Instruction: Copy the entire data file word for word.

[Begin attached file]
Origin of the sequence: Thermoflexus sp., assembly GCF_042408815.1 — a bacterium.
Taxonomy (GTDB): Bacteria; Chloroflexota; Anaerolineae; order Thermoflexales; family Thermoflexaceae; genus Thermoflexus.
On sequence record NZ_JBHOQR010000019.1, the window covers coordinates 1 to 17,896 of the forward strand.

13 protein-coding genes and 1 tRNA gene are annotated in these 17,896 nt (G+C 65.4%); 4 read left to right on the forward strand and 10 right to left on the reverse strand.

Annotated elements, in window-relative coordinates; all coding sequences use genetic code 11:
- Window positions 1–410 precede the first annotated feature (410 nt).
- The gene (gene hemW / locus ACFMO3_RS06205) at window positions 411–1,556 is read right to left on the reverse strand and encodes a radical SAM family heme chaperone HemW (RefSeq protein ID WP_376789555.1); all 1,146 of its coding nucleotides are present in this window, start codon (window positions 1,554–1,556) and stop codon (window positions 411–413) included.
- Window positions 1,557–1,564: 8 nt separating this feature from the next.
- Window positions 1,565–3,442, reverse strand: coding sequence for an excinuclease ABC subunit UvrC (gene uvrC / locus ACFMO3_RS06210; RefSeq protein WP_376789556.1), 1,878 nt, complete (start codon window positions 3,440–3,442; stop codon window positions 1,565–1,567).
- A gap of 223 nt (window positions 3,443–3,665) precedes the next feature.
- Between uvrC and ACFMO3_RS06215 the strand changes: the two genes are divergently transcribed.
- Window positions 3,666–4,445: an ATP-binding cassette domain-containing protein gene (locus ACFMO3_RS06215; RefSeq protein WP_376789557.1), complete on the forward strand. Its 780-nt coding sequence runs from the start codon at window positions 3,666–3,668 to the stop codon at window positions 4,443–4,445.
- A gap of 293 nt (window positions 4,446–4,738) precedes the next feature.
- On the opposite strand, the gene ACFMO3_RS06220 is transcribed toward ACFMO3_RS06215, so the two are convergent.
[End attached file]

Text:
Origin of the sequence: Thermoflexus sp., assembly GCF_042408815.1 — a bacterium.
Taxonomy (GTDB): Bacteria; Chloroflexota; Anaerolineae; order Thermoflexales; family Thermoflexaceae; genus Thermoflexus.
On sequence record NZ_JBHOQR010000019.1, the window covers coordinates 1 to 17,896 of the forward strand.

13 protein-coding genes and 1 tRNA gene are annotated in these 17,896 nt (G+C 65.4%); 4 read left to right on the forward strand and 10 right to left on the reverse strand.

Annotated elements, in window-relative coordinates; all coding sequences use genetic code 11:
- Window positions 1–410 precede the first annotated feature (410 nt).
- The gene (gene hemW / locus ACFMO3_RS06205) at window positions 411–1,556 is read right to left on the reverse strand and encodes a radical SAM family heme chaperone HemW (RefSeq protein ID WP_376789555.1); all 1,146 of its coding nucleotides are present in this window, start codon (window positions 1,554–1,556) and stop codon (window positions 411–413) included.
- Window positions 1,557–1,564: 8 nt separating this feature from the next.
- Window positions 1,565–3,442, reverse strand: coding sequence for an excinuclease ABC subunit UvrC (gene uvrC / locus ACFMO3_RS06210; RefSeq protein WP_376789556.1), 1,878 nt, complete (start codon window positions 3,440–3,442; stop codon window positions 1,565–1,567).
- A gap of 223 nt (window positions 3,443–3,665) precedes the next feature.
- Between uvrC and ACFMO3_RS06215 the strand changes: the two genes are divergently transcribed.
- Window positions 3,666–4,445: an ATP-binding cassette domain-containing protein gene (locus ACFMO3_RS06215; RefSeq protein WP_376789557.1), complete on the forward strand. Its 780-nt coding sequence runs from the start codon at window positions 3,666–3,668 to the stop codon at window positions 4,443–4,445.
- A gap of 293 nt (window positions 4,446–4,738) precedes the next feature.
- On the opposite strand, the gene ACFMO3_RS06220 is transcribed toward ACFMO3_RS06215, so the two are convergent.